Last week, we ran an interview with Big Boi, in which he appeared to answer everyone’s questions regarding the future of new collaborations between him and Andre 3000. He said that while working on his upcoming Vicious Lies and Dangerous Rumors, he gave Andre as many as five tracks to rap on, but that his onetime partner “had to do some Gillette shit.” The Internet promptly blew up, with countless posts, re-posts, shares, and brand new articles proclaiming from the digital mountaintop: Gillette is keeping OutKast apart! The thing is, Big Boi was clearly joking. As the man himself tweeted on Wednesday: “The Gillette Statement was me being Sarcastic, man y’all slow as hell.”
This is a state of life and media in the 21st century, the daily Internet version of “Dewey Defeats Truman” where countless sites spread misconstrued or incorrect info due to two main factors: needing to be first, and wanting to drive a lot of traffic. That goal itself isn’t the problem; traffic is integral to a site, as more page hits mean more (and bigger) advertisers and, well, we all need to make money. Still, many decry the journalistic shortcomings we give into in the name of page hits. Perhaps what has been less considered is the detrimental effects this culture has on us as not only as writers, but also as readers and listeners.
In my nascent career, I’ve been involved at a few publications, and the situation’s often the same. Everyone would like to do more serious, long-form stuff, really go in-depth with the subject at hand while also getting at some big ideas. We just feel like we have our hands tied, sometimes by editorial dictate, sometimes by some abstract sense that the internet has decreed lists and sensationalism to be our sole purpose. Some of this is purely practical. Lists are often built from easily repackaged content, and will someday themselves be poached for new lists. They’re fun, readable over a lunch break or subway commute. Sensational headlines function similarly, eye-grabbing gossip that fills a breather between tasks and provide fodder for office banter, but don’t require the attention, time, or reflection of digging into a 3,000 word think piece.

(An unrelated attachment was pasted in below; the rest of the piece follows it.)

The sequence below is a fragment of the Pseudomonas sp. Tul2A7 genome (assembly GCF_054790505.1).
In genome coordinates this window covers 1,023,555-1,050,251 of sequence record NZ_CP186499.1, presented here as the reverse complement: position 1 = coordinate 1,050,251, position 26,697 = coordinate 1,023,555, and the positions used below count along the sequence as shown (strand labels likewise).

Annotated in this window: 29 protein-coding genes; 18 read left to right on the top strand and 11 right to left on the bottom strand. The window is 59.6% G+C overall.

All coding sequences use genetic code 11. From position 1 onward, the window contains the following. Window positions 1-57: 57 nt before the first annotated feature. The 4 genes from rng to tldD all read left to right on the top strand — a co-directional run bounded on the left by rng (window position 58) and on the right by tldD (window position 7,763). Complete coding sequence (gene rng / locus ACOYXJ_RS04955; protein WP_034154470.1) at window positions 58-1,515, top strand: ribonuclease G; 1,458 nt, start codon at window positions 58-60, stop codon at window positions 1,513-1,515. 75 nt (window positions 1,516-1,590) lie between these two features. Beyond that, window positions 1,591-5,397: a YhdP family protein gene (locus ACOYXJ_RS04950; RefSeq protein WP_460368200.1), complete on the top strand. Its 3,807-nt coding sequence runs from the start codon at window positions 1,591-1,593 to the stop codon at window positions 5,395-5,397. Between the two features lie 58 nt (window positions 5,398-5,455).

Just because something’s practical doesn’t mean it should remain an unquestioned status quo. While an Internet media culture anchored to click-baiting content provides frustration for young writers put in danger of being relegated to recycling, it also encourages questionable developments in our behavior as readers and listeners. Lists and sensational headlines don’t do much to augment our experience of music. They become akin to the noise of gossip magazines–lots of ephemera and trivia, but little truly thought-provoking material. This, in turn, also affects our relationship to music, exacerbating an already superficial relationship in the era of Spotify and YouTube. Not only do we not spend as much time with our music, but we don’t get to read thoughtful work as much as we should either. Everything gets cheapened.
I saw Rolling Stone‘s Rob Sheffield speak last month, and he talked about how, when the internet was newer, he and other writers were actually hopeful that it would free them from the overly release date-centric magazine culture of the ’90s. Of course, it became the opposite, an even more intense race to be first and to rack up the most traffic, which doesn’t allow for much real thought or consideration on what you’re writing. Websites are too often treated as something frenetically mercenary, simply a mechanism to make enough money to shore up flagging magazines.
Sheffield said he actually saw things currently going in that initial direction he had imagined. There’s some evidence in sites like GQ.com and Grantland that balance out their lists and occasional sensational headline with original, in-depth essays. David Greenwald and Daniel Siegal’s upcoming project Uncool also shows promise–they’re using a Kickstarter to try to fund a site that will feature only long-form, critical pieces of music writing. Without advertisers, no lists or cheap headlines will be necessary to drive traffic.
Maybe all this borders on being utopian in its vision of what music writing can be and what people will actually read. But think about it. Just because the Internet has made us so connected that we consume media and news immediately, constantly, why does that mean what we publish has to be so integrally linked to the newest release? Who decided something needs to be read during 15 minutes at Chipotle? The Internet is infinite. There are no page limits and no objective laws when you have to read or write about something. It’s time we aspired to a system beyond this click-baiting madness, one that capitalizes on these new frontiers of writing on the Internet.
This article from the Village Voice Archive was posted on November 19, 2012